Counting Crows Distributes Songs And More Via BitTorrent

from the good-for-them dept

Five years ago, we wrote about a fascinating writeup by the keyboard player for the band The Counting Crows, in which he discussed his views on piracy and the music industry. While we didn't fully agree with what he was saying, his viewpoint was definitely worth reading. He was worried about the industry collapsing, but at the same time admitted that the band really made their money on live shows anyway, so getting more music out to the world helped increase ticket sales. He was a proponent of DRM however, and blamed the industry for putting out CDs that had no DRM as being part of the downfall of music sales, and later claimed that it was a three way struggle between the music industry, the tech industry and consumers over how the music industry of the future would be shaped. Of course, that seemed a little extreme to us. You can craft solutions that really benefit everyone, by using the technology to provide a better solution for consumers that makes them more willing to pay the artists.

And, in fact, it appears that The Counting Crows may be coming around to that view themselves. The band -- no longer signed to a major label -- released an album a few weeks ago, but also quickly followed it up by releasing a bunch of songs, liner notes and artwork for free via BitTorrent which you can find here. The band's manager, Aaron Ray, seems to recognize the importance of using free to connect with a larger audience. According to Dave Thier's article at Forbes:
For him, The Counting Crows is an ideal band for this project — they have massive name recognition and a well-known live show, but they aren’t seen as relevant in 2012. The deal gives old fans a low-barrier way to reconnect with the music, and BitTorrent’s massive install base pushes them farther into markets where record labels have little to no penetration, like Eastern Europe and Southeast Asia.

“The recorded music business is shrinking like crazy,” Ray says. “Recorded music is basically free – why are we beating around the bush? Counting Crows came off their label and embraced this new theology. It’s the best way. BitTorrent has the most installs, people come there for a reason. We need to be where the people are.”
What's unclear from the article is if they're also using the free promotion to drive people to buy other things (the album, live tickets, merch, etc.). It's always great to see bands embracing what the tech enables, but I definitely would like to see it paired closely with smart business models, rather than just "give it away and pray" that it helps the existing business model.

Still, in the meantime, we're being told across the globe that the only purpose for BitTorrent is "piracy," even as we see more and more artists using it to their advantage. That seems like a pretty big disconnect.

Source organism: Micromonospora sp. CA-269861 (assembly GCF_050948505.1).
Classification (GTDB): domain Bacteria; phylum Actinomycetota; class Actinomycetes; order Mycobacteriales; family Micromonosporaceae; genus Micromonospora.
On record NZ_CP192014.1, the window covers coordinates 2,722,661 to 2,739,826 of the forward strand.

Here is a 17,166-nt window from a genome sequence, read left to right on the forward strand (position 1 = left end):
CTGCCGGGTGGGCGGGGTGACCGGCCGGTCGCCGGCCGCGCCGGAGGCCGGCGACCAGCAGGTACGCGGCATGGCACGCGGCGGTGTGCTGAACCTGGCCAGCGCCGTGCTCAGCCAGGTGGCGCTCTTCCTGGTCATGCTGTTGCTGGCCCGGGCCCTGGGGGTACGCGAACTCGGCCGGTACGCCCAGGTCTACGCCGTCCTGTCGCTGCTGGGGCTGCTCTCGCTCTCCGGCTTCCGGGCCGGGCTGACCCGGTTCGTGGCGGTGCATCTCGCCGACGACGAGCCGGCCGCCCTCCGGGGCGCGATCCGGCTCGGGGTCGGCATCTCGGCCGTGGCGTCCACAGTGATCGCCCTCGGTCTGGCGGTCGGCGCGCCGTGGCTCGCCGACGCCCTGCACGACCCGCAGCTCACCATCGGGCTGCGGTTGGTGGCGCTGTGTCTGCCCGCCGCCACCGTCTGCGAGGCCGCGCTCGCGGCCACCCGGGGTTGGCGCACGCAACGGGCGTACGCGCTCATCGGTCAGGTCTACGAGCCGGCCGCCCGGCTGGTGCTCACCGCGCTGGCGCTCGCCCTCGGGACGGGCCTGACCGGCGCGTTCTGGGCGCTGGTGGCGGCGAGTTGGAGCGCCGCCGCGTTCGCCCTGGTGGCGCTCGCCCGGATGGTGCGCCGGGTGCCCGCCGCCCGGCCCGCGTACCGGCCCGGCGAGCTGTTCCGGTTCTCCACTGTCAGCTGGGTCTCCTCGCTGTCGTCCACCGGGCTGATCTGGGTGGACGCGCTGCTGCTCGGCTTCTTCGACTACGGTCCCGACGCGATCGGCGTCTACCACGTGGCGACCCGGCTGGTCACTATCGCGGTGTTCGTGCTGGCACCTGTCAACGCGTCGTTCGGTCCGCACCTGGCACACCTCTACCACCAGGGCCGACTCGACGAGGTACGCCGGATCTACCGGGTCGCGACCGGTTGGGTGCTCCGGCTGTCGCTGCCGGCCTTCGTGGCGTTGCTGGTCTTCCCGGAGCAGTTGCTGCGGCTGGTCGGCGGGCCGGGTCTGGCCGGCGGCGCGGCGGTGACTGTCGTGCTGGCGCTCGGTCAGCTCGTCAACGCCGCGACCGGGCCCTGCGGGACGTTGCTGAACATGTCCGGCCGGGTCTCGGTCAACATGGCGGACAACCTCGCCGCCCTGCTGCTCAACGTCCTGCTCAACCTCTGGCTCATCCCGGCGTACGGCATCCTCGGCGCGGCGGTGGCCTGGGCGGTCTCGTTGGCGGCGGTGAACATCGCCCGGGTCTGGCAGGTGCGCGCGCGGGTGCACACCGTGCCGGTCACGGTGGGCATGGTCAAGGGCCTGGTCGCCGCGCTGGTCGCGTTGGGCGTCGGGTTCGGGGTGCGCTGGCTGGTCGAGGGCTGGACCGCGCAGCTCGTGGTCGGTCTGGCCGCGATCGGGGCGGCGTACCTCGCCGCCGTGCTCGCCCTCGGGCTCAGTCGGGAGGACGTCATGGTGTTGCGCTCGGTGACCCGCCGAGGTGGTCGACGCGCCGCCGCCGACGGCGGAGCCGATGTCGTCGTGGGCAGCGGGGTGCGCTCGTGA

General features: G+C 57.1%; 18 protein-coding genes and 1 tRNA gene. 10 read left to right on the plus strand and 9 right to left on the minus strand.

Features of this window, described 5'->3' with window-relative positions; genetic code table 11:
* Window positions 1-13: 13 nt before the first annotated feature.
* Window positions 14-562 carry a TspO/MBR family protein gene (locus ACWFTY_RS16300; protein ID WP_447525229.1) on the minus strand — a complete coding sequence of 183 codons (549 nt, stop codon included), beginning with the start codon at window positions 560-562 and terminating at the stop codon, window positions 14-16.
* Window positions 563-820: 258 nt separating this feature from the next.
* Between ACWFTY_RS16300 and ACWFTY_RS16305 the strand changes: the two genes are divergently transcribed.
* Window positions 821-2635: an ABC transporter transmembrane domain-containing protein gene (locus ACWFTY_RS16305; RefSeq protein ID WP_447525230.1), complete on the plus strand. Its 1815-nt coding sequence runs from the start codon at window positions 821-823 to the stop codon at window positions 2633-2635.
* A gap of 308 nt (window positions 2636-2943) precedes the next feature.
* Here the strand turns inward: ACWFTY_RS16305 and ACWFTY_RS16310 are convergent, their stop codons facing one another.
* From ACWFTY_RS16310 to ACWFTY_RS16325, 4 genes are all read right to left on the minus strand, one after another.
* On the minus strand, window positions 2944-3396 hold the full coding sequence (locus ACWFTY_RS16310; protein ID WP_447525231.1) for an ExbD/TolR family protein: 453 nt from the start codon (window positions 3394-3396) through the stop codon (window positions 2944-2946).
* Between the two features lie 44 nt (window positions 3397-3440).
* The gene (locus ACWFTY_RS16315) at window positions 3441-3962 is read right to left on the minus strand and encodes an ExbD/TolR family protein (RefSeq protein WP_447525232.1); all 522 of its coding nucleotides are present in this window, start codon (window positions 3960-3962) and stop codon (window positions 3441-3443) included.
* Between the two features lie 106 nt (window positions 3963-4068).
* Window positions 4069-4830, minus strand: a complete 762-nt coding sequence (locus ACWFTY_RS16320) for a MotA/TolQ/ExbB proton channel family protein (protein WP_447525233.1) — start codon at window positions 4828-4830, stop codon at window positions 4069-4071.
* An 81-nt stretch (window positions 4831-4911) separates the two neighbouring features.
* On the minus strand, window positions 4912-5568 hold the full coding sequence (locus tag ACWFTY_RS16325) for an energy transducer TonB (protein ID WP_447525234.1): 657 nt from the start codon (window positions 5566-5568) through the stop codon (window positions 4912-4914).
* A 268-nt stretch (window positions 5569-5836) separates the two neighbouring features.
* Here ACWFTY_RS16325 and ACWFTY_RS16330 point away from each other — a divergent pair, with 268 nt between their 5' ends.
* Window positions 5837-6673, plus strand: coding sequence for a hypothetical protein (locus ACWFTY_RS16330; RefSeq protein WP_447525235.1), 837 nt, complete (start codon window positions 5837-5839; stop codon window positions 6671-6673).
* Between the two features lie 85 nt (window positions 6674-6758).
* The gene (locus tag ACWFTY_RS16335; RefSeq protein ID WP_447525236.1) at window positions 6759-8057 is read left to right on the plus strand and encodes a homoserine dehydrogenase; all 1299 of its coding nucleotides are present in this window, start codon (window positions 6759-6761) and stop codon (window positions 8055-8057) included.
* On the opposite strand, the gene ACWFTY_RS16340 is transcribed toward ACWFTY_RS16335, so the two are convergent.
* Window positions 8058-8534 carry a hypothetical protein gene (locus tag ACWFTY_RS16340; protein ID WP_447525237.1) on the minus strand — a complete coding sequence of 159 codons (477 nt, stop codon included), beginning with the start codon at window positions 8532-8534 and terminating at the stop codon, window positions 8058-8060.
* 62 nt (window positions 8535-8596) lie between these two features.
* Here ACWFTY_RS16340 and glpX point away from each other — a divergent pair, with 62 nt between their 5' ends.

Filed Under: counting crows, drm, free

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  1. identicon
    Anonymous Coward, 14 May 2012 @ 5:46pm

    Re: Re: Re: Re: Re:

    the "market" is made of people. People who make decisions. People who chose to operate legally and ethically, or illegally and unethically.

    Or, in my case, people who choose not to operate at all. You see, I've given up on the music industry. I don't really need it. I buy one or sometimes two indie or foreign CDs a year, recced by friends. I don't download at all, through iTunes or otherwise. There's already enough music in my house to play continuously for 2-3 weeks without repeating anything, so why do I need more? I don't listen to the radio, I don't borrow from the library. The music industry has effectively turned me off of new recorded music entirely.

    (I still go to concerts, by the way.)

    This is relatively recent for me - starting about 3-4 years ago. I lost interest in tv before that, and I can proudly say I've been to see an average of about 1 movie per year in the theater for the last 10 years, with maybe 20 loans from the library in that decade. I do almost all my reading online, following free authors. I do buy a few books or comics used if I see something that really catches my eye.

    I don't just do it because I don't have much money. I do it because I'm sick of the repetition, the formulas, and the dull methods the major industries use. If I read one more Robert Jordan ripoff, I may cry. If I hear of one more fourth installment in a dying movie franchise, I absolutely will laugh my head off.

    Want to know why profits are supposedly falling? It's the way the industries are structured to encourage creators to follow certain formulas. Forget piracy - if you want to really get the attention and money of lots of people, get more creative. Those formulas are killing interest. And that's why indie movies are starting to scare Hollywood.

    Piracy is a scapegoat. The MPAA and RIAA are doing this to themselves.

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